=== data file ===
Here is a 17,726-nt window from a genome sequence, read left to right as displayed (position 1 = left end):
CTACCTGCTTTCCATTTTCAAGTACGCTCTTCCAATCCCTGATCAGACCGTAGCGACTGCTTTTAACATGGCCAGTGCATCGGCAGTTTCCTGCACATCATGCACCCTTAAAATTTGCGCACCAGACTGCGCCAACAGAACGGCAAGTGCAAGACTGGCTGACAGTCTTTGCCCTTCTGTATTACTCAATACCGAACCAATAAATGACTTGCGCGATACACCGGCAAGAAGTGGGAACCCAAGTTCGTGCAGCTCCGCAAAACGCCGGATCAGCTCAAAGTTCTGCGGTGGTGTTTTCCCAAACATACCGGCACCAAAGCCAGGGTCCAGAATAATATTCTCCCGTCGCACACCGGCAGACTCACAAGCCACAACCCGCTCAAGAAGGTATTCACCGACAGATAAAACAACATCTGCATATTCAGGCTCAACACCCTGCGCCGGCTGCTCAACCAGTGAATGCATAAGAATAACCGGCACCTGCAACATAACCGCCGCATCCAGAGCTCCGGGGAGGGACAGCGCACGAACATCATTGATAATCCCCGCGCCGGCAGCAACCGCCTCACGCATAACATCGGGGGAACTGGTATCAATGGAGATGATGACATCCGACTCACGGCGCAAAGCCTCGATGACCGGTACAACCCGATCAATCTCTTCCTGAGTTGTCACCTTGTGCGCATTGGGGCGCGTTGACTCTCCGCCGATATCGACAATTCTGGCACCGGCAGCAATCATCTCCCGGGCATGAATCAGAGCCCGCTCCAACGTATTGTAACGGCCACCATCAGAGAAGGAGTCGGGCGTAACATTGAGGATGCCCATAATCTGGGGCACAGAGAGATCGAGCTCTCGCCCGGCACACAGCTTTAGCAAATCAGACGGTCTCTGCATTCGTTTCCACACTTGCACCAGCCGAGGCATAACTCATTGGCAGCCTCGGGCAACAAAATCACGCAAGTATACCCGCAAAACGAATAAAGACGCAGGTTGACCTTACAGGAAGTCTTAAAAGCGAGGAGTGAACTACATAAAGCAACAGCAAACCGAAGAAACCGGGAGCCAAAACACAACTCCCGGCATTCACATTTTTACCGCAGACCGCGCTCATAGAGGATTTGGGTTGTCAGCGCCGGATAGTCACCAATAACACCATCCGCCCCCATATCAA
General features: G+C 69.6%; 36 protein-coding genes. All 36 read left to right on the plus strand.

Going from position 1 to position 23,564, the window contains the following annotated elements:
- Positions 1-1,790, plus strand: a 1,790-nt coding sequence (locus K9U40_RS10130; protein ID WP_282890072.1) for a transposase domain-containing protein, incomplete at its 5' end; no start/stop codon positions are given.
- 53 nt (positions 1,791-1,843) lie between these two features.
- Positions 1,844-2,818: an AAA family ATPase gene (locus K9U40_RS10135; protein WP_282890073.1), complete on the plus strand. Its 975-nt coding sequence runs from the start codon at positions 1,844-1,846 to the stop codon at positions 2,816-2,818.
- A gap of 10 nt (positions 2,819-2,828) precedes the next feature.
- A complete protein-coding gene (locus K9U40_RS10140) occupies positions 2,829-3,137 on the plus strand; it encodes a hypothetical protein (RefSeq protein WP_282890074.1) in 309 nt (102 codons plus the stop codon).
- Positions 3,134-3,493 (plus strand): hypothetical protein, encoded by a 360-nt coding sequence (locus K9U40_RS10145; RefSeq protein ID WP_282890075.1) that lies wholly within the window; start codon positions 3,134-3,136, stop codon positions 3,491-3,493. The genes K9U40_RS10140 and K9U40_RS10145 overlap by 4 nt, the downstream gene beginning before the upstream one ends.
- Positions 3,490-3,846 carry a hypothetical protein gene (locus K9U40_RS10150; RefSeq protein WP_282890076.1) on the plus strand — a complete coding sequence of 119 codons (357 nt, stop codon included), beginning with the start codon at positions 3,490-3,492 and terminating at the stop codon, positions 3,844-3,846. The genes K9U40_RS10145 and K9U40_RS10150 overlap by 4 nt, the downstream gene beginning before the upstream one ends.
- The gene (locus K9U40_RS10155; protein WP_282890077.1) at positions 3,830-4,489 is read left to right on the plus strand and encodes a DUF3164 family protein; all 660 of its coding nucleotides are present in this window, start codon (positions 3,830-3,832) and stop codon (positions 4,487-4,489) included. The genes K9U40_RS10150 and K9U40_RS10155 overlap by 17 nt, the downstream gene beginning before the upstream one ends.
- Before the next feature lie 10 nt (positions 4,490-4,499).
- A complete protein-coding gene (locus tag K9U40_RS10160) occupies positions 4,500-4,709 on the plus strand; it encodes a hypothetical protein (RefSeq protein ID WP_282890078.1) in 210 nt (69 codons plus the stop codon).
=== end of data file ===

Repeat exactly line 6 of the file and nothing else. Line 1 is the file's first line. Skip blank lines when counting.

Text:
- 53 nt (positions 1,791-1,843) lie between these two features.